Last week pharmacy benefits manager Express Scripts released a study of 6.8 million Americans who had at least one prescription for an opioid filled between 2009 and 2013. The findings? One piece of good news and a lot of red flags related to a medication that was involved in 16,000 overdoses in 2012 alone.
- Nearly 60 % of patients taking the painkillers to treat long-term conditions were also being prescribed muscle relaxants or anti-anxiety drugs that could cause dangerous reactions.
- Nearly one-third of patients were prescribed an opioid and a muscle relaxant in the same month, and around the same percentage were prescribed a muscle relaxant and an opioid at the same time.
- About 8% of patients were taking all three types of drugs — a combination known as a “Houston cocktail,” which gives a heroinlike high — during the same period.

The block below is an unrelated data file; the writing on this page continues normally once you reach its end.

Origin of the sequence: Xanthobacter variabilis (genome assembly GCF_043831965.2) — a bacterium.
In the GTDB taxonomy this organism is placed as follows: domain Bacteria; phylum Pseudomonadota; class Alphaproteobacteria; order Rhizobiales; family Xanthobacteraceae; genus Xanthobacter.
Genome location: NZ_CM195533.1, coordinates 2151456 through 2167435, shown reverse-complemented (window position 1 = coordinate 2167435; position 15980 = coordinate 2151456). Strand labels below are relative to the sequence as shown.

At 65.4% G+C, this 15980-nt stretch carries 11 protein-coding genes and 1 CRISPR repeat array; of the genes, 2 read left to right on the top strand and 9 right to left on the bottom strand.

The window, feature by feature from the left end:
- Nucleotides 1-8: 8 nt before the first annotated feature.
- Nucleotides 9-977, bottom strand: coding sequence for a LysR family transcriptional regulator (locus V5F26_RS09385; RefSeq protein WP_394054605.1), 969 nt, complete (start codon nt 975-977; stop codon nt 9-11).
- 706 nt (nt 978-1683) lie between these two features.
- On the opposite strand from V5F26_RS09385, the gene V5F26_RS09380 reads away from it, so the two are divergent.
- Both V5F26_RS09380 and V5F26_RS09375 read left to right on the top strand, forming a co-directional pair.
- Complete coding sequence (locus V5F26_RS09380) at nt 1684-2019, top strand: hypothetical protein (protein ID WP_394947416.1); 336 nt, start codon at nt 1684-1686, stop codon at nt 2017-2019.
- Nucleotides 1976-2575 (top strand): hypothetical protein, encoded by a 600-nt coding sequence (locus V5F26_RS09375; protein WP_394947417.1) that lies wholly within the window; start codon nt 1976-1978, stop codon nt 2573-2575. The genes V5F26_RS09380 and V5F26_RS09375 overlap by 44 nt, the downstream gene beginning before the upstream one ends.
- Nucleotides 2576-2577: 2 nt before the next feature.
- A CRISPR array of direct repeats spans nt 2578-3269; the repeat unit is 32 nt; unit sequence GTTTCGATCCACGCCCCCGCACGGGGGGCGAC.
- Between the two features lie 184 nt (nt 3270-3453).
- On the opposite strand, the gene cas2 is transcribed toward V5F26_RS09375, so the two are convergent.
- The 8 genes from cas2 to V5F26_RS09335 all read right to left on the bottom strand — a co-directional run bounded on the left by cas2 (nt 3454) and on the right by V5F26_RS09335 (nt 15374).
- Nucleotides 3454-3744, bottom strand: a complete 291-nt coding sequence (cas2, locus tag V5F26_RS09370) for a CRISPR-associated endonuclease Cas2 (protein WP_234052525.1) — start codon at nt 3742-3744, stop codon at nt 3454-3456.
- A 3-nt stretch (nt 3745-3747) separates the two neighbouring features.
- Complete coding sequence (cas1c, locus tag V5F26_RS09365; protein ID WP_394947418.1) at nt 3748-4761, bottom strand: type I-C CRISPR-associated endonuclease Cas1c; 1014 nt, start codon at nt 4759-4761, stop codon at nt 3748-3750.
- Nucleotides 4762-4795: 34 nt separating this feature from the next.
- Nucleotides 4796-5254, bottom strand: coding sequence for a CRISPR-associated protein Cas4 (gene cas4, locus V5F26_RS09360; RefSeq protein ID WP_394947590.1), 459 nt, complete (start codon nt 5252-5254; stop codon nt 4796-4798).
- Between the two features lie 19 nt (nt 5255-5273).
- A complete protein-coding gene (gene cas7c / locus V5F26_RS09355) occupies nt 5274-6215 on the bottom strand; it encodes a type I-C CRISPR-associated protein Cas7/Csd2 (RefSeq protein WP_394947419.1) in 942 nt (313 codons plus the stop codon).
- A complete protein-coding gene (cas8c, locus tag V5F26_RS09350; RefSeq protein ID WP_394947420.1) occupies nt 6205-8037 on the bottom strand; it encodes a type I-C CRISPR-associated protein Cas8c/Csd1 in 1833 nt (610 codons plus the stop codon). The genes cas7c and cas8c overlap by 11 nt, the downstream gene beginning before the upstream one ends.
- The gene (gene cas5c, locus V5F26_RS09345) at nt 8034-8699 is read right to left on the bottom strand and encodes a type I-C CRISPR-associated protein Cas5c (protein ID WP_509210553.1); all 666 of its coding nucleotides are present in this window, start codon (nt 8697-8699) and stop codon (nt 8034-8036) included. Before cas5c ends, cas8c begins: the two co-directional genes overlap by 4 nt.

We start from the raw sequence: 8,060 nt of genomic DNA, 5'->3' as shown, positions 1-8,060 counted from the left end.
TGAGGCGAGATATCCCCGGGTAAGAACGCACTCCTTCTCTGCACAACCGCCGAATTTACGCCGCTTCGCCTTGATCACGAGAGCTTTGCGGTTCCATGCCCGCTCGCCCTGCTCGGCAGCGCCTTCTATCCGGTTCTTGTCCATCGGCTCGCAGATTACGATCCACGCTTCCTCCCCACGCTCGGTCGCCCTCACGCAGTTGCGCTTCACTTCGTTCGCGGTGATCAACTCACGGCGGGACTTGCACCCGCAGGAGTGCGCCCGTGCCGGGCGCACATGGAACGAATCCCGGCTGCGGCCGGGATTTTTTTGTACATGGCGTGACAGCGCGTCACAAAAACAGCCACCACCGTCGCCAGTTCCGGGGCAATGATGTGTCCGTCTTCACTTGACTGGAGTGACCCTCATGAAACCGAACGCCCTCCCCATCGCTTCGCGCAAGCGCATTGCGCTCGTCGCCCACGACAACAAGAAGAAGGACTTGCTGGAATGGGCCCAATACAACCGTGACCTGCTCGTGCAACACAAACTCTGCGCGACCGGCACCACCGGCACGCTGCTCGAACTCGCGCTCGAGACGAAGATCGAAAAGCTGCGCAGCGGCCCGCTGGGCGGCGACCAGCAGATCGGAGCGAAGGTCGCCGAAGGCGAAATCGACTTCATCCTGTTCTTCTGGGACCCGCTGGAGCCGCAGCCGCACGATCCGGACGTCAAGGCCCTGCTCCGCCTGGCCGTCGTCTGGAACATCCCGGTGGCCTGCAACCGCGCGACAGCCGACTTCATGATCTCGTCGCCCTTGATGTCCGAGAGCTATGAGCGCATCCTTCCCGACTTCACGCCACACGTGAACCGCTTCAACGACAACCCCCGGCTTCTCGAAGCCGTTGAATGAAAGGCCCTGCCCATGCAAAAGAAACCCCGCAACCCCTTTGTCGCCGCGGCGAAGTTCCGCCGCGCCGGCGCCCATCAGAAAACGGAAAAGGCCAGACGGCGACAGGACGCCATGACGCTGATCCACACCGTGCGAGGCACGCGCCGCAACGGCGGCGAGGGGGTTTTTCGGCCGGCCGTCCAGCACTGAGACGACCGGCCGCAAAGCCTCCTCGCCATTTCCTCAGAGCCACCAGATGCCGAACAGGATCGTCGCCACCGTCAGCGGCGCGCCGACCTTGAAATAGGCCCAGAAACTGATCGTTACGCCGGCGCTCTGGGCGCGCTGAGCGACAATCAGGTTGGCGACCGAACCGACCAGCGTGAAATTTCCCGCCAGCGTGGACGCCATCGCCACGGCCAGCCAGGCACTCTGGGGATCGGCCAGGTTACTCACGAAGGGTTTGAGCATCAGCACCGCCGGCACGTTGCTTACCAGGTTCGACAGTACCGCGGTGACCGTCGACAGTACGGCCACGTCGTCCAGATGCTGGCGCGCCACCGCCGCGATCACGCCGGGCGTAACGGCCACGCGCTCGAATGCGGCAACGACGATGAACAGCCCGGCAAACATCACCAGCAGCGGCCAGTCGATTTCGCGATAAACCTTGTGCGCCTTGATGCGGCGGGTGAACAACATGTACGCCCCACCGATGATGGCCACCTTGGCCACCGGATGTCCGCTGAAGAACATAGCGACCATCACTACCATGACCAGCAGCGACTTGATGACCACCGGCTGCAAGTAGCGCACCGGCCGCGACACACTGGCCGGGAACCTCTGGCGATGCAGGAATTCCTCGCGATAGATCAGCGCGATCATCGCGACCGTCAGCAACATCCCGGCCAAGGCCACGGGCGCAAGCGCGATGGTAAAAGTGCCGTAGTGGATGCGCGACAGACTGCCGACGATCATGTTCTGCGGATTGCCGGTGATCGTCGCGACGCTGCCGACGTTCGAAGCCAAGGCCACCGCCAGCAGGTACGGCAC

- 27% were taking more than one opioid at a time, another hazardous combination.
- Of the patients taking the mixtures, two-thirds were being prescribed the drugs by two or more doctors
- Nearly 40% filled their prescriptions at more than one pharmacy.
- Overall use of opioids had fallen, especially for people using them to treat short-term ailments.
“Not only are more people using these medications chronically, they are using them at higher doses than we would necessarily expect,” said Dr. Glen Stettin, a senior vice president at Express Scripts. “And they are using them in combinations for which there isn’t a lot of clinical justification.” Read more…